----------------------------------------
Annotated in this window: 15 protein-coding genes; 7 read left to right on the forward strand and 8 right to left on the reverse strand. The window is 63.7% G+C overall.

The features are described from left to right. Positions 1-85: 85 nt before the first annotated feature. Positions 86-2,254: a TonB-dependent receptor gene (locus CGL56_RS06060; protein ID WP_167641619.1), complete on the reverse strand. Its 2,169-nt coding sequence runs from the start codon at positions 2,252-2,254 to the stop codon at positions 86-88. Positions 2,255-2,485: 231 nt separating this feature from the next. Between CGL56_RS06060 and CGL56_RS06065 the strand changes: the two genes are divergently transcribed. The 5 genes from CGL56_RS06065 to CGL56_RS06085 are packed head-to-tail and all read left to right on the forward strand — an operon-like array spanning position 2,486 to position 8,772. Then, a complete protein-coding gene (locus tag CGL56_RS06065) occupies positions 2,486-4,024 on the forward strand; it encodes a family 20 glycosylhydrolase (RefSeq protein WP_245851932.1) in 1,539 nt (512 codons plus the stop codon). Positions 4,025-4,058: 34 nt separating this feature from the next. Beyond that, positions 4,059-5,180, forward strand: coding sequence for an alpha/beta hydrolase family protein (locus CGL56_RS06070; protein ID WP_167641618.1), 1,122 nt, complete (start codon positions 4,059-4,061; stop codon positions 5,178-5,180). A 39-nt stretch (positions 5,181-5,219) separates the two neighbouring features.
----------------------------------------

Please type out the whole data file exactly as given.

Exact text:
Annotated in this window: 15 protein-coding genes; 7 read left to right on the forward strand and 8 right to left on the reverse strand. The window is 63.7% G+C overall.

The features are described from left to right. Positions 1-85: 85 nt before the first annotated feature. Positions 86-2,254: a TonB-dependent receptor gene (locus CGL56_RS06060; protein ID WP_167641619.1), complete on the reverse strand. Its 2,169-nt coding sequence runs from the start codon at positions 2,252-2,254 to the stop codon at positions 86-88. Positions 2,255-2,485: 231 nt separating this feature from the next. Between CGL56_RS06060 and CGL56_RS06065 the strand changes: the two genes are divergently transcribed. The 5 genes from CGL56_RS06065 to CGL56_RS06085 are packed head-to-tail and all read left to right on the forward strand — an operon-like array spanning position 2,486 to position 8,772. Then, a complete protein-coding gene (locus tag CGL56_RS06065) occupies positions 2,486-4,024 on the forward strand; it encodes a family 20 glycosylhydrolase (RefSeq protein WP_245851932.1) in 1,539 nt (512 codons plus the stop codon). Positions 4,025-4,058: 34 nt separating this feature from the next. Beyond that, positions 4,059-5,180, forward strand: coding sequence for an alpha/beta hydrolase family protein (locus CGL56_RS06070; protein ID WP_167641618.1), 1,122 nt, complete (start codon positions 4,059-4,061; stop codon positions 5,178-5,180). A 39-nt stretch (positions 5,181-5,219) separates the two neighbouring features.